One thing to think about is where you will be sleeping. Going up to 12,000 during the day should not be too bad but sleeping all night a 10,000 feet with no acclimatizing is a bit risky. I'd be looking to camp below 9000 ft. if possible the first night. The second night you can go a bit higher.Jun 25, 2013 at 8:16 am #1999580
Dean F.BPL Member
@acrosomeLocale: Back in the Front Range
Lost Creek Wilderness is pretty, has respectable fishing, and has the virtue of being close to my house, so it is one of my go-to places. It is also easy to link trails together into a loop of almost any length you like. However, it is NOT the hike for classic alpine high-country Colorado scenery, if that's what you're looking for. So I have to ask- what are you looking for?
Coming from Oklahoma you could hit the Sangre de Cristo Wilderness, Great Sand Dunes National Park (GSDNP-which also includes parts of the Sangre de Cristo mountains), or the South San Juan or Weminuche Wildernesses quite easily. Just aim for Walsenberg, and thence to Alamosa. Epic hikes in these regions are beyond counting.
Here's a short semiloop I did in the South San Juans:
In the Sangre de Cristos you could hike Music Pass as an over-nighter, perhaps even drop into the Sand Creek Drainage on the other side to putter around and camp for the night, then hike back out the same way. The nice thing about music pass is that as long as you have a 4WD vehicle you can drive to about 10,000 feet, then just hop over the pass and putter around the drainage. Lovely mountains, a couple of lakes, etc. I might put this high on my recommendation list as an easy place to hit from Oklahoma, but it isn't a loop.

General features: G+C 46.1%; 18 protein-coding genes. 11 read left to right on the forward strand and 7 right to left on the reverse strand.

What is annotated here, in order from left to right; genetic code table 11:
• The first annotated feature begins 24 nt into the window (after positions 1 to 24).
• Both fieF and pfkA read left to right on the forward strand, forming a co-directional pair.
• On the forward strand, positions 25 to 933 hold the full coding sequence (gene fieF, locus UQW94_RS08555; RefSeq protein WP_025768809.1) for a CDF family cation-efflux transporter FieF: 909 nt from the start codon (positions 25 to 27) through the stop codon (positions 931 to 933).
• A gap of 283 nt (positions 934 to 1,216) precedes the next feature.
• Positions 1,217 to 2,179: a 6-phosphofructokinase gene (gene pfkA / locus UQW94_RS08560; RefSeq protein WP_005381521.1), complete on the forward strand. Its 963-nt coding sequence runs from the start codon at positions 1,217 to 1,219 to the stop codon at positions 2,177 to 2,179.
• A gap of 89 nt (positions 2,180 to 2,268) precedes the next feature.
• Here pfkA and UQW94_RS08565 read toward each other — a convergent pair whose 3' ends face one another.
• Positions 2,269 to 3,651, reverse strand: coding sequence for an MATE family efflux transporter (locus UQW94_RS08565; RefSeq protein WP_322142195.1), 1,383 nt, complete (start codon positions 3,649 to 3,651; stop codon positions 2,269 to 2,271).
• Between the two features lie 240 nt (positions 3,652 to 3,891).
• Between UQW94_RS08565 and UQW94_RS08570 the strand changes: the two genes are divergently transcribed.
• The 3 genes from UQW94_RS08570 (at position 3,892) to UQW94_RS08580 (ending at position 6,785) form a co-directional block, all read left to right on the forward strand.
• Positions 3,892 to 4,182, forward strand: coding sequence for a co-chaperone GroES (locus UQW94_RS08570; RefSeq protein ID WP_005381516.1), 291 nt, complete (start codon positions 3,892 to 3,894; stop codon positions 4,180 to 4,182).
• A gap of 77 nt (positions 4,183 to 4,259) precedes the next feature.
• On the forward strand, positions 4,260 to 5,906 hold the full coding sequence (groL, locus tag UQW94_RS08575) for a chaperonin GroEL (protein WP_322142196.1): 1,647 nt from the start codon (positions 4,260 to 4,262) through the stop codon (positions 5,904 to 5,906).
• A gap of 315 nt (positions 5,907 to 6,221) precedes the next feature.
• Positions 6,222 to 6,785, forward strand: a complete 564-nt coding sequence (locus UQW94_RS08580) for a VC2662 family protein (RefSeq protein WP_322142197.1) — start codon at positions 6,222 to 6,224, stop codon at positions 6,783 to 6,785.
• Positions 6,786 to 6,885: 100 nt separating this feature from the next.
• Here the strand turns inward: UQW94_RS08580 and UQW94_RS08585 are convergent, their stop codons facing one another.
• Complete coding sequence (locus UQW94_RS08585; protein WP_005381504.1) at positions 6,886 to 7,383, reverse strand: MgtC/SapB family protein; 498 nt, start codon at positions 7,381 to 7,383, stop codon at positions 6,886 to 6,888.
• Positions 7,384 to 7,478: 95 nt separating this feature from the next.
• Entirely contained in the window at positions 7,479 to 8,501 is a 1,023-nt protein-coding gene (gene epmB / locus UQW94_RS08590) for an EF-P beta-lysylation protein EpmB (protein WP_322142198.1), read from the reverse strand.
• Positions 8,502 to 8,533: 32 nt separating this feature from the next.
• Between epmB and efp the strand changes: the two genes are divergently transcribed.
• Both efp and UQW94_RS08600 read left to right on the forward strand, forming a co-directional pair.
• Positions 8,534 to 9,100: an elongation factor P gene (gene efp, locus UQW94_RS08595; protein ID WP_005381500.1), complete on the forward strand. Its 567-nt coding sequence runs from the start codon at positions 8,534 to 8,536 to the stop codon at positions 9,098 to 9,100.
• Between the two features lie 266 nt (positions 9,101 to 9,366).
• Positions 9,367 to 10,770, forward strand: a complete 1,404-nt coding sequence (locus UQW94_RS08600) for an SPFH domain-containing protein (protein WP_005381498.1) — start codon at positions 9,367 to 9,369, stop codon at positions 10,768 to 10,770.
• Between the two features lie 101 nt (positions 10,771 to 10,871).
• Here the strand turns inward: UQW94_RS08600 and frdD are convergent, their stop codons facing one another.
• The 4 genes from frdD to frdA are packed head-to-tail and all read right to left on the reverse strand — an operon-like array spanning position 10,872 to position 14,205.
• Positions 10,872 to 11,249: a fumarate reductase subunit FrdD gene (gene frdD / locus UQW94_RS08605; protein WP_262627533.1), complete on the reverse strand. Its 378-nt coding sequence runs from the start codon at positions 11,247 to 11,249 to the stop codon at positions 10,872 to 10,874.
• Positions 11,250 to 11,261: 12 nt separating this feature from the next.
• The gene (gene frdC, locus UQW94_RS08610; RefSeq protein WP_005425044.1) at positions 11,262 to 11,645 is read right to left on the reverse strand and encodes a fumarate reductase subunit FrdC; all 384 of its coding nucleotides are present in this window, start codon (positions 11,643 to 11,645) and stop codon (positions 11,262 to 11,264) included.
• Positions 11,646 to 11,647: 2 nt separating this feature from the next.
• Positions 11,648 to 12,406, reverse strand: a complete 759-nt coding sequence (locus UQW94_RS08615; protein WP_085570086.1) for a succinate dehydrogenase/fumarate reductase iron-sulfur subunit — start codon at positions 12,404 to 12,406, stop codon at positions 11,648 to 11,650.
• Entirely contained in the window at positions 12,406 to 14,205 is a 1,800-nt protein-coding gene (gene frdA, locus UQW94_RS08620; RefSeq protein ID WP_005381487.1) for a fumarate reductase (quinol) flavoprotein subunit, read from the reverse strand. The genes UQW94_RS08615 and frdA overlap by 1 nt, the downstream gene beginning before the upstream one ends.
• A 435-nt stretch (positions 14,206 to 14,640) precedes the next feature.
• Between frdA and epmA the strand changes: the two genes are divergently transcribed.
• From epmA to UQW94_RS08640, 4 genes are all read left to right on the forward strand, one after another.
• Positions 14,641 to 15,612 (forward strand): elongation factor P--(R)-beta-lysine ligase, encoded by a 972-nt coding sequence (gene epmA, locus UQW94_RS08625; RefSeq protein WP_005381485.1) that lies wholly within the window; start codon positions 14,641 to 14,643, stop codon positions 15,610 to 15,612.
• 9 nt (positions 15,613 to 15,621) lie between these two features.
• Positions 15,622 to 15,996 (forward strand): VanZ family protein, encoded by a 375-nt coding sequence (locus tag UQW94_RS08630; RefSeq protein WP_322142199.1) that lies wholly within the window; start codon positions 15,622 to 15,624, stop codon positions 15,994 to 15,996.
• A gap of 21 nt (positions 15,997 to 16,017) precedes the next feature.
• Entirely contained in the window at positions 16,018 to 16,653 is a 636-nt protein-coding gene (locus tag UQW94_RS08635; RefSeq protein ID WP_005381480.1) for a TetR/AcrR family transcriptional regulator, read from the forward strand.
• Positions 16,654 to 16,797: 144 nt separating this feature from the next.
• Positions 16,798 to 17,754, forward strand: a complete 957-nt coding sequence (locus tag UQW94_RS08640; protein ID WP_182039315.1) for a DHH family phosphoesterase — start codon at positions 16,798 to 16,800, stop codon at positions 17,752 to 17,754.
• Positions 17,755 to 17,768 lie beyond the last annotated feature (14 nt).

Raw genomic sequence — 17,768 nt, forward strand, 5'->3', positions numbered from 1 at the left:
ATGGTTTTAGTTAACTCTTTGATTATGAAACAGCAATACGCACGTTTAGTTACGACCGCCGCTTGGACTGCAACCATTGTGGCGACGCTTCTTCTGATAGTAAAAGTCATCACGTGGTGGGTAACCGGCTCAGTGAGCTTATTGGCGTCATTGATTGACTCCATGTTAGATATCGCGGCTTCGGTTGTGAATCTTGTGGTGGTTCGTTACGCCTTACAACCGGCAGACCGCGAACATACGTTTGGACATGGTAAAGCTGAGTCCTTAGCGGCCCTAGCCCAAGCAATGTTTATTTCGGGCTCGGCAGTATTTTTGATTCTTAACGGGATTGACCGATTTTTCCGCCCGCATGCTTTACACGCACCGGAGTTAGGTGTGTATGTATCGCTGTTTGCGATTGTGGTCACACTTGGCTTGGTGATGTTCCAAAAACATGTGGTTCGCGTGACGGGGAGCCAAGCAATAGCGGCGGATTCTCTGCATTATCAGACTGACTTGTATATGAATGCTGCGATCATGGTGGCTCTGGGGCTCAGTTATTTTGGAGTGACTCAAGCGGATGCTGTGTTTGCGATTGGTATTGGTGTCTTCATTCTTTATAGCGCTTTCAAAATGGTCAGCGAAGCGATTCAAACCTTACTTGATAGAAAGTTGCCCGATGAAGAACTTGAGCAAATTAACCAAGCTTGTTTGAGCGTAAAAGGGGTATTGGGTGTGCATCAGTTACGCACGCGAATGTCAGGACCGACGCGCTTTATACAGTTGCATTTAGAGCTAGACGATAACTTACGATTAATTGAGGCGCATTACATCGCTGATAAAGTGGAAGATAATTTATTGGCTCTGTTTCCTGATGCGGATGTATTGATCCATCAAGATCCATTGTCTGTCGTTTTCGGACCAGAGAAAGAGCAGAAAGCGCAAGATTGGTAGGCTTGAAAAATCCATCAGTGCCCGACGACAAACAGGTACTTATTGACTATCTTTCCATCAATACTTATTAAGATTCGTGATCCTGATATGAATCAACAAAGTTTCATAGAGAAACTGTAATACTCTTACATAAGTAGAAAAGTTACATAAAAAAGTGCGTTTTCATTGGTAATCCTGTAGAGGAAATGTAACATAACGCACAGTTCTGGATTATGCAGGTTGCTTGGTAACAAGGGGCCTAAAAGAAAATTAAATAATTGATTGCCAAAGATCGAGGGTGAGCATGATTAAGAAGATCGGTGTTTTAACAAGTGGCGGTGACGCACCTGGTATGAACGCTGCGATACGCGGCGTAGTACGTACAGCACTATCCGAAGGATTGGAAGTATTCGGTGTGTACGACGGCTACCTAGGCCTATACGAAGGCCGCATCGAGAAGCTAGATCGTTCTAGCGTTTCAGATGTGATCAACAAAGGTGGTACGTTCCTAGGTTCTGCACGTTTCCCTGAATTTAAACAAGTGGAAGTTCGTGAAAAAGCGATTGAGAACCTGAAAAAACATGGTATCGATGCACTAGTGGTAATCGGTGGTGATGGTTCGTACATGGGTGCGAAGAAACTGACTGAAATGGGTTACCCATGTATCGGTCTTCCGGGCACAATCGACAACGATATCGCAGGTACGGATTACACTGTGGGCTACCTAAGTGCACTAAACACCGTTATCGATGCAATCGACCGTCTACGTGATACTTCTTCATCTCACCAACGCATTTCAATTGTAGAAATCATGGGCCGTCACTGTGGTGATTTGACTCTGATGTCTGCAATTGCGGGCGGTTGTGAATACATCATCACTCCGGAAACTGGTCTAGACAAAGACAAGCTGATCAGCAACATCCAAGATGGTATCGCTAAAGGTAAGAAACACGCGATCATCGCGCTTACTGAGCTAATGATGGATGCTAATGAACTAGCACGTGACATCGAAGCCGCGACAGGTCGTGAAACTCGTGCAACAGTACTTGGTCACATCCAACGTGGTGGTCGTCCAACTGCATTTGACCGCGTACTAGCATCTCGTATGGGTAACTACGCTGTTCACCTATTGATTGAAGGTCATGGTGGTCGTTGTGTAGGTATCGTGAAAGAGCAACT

Here's a trip report of mine for a short Sand Dunes hike:
And there is some more about a Sand Dunes day-hike later in my old Grand Canyon trip report:
A wonderful idea, but admittedly not a loop and you'd need to get a shuttle, would be hiking over music pass, down Sand Creek, and out to a pickup in GSDNP. That could probably be done as an overnighter, but might be more pleasant as a long weekend. You could easily arrive late on Friday and hike over the pass to camp by Sand Creek, then camp the second night somewhere north or northeast of the Dunes on the Sand Ramp Trail- there are several campsites. This would make most of the hike a gentle downhill, and I think you could easily make the Point of No Return for a pickup my mid-afternoon Sunday.
If I were in the country I'd offer to shuttle you (I live in Colorado Springs) but I'm not. Sorry.
I recall researching loops int he Sangres a while ago, and unfortunately due to the unique geography there aren't many. I'd need my maps to remind me of them to recommend them, but you can find them on the Sky Terrain map easily. And the Sangres are scenic as hell.
Then, for post-hike recovery from any of these, there is a geothermally heated pool in Hooper, just north of Alamosa.
Or, hell, you could combine the hike and a hot spring by hiking to Rainbow Hot Springs in the Weminuche Wilderness. It's about a day hike to get there, stay overnight, hike out. I'm not sure about the mileage, but IIRC there are opportunities to make that a loop. (Again, I'd need my maps to verify.) The place is infested with nudists, though, so if you are of delicate constitution- you have been warned.
Seriously, epic hikes in the region are countless. Tell us what you're looking for. Is a little elevation gain OK? Or would you rather limit it to 3000 feet or so? Or 1000 feet? Do you want well-maintained trails, or are you okay with a bit of bushwhacking or route-finding? Do you want to climb to an epic altitude, or do you want to keep it below 9000 feet? Or would you like to bag a 14er.